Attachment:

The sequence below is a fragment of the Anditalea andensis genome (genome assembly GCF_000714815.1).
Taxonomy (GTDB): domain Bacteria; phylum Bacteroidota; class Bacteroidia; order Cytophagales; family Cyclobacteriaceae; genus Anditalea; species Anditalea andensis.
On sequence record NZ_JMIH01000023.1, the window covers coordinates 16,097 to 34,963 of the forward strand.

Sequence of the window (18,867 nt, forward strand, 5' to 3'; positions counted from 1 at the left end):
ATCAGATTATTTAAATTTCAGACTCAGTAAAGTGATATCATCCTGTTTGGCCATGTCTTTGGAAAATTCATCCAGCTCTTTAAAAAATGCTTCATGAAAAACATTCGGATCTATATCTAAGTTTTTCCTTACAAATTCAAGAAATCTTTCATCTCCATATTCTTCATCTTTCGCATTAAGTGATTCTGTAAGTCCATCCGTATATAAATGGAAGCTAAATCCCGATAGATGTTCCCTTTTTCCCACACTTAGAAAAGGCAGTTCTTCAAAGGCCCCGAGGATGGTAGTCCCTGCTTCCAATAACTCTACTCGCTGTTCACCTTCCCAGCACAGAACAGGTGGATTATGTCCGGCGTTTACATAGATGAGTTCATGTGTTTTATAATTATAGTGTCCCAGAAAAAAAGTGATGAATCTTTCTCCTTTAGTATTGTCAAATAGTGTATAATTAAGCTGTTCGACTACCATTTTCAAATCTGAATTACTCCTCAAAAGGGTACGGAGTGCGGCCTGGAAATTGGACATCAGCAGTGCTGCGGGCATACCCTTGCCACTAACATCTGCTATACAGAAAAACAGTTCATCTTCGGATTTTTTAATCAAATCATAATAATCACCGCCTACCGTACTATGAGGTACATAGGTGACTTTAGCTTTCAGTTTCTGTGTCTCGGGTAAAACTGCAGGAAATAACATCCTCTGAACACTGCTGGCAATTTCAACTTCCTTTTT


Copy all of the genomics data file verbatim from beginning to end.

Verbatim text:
The sequence below is a fragment of the Anditalea andensis genome (genome assembly GCF_000714815.1).
Taxonomy (GTDB): domain Bacteria; phylum Bacteroidota; class Bacteroidia; order Cytophagales; family Cyclobacteriaceae; genus Anditalea; species Anditalea andensis.
On sequence record NZ_JMIH01000023.1, the window covers coordinates 16,097 to 34,963 of the forward strand.

Sequence of the window (18,867 nt, forward strand, 5' to 3'; positions counted from 1 at the left end):
ATCAGATTATTTAAATTTCAGACTCAGTAAAGTGATATCATCCTGTTTGGCCATGTCTTTGGAAAATTCATCCAGCTCTTTAAAAAATGCTTCATGAAAAACATTCGGATCTATATCTAAGTTTTTCCTTACAAATTCAAGAAATCTTTCATCTCCATATTCTTCATCTTTCGCATTAAGTGATTCTGTAAGTCCATCCGTATATAAATGGAAGCTAAATCCCGATAGATGTTCCCTTTTTCCCACACTTAGAAAAGGCAGTTCTTCAAAGGCCCCGAGGATGGTAGTCCCTGCTTCCAATAACTCTACTCGCTGTTCACCTTCCCAGCACAGAACAGGTGGATTATGTCCGGCGTTTACATAGATGAGTTCATGTGTTTTATAATTATAGTGTCCCAGAAAAAAAGTGATGAATCTTTCTCCTTTAGTATTGTCAAATAGTGTATAATTAAGCTGTTCGACTACCATTTTCAAATCTGAATTACTCCTCAAAAGGGTACGGAGTGCGGCCTGGAAATTGGACATCAGCAGTGCTGCGGGCATACCCTTGCCACTAACATCTGCTATACAGAAAAACAGTTCATCTTCGGATTTTTTAATCAAATCATAATAATCACCGCCTACCGTACTATGAGGTACATAGGTGACTTTAGCTTTCAGTTTCTGTGTCTCGGGTAAAACTGCAGGAAATAACATCCTCTGAACACTGCTGGCAATTTCAACTTCCTTTTT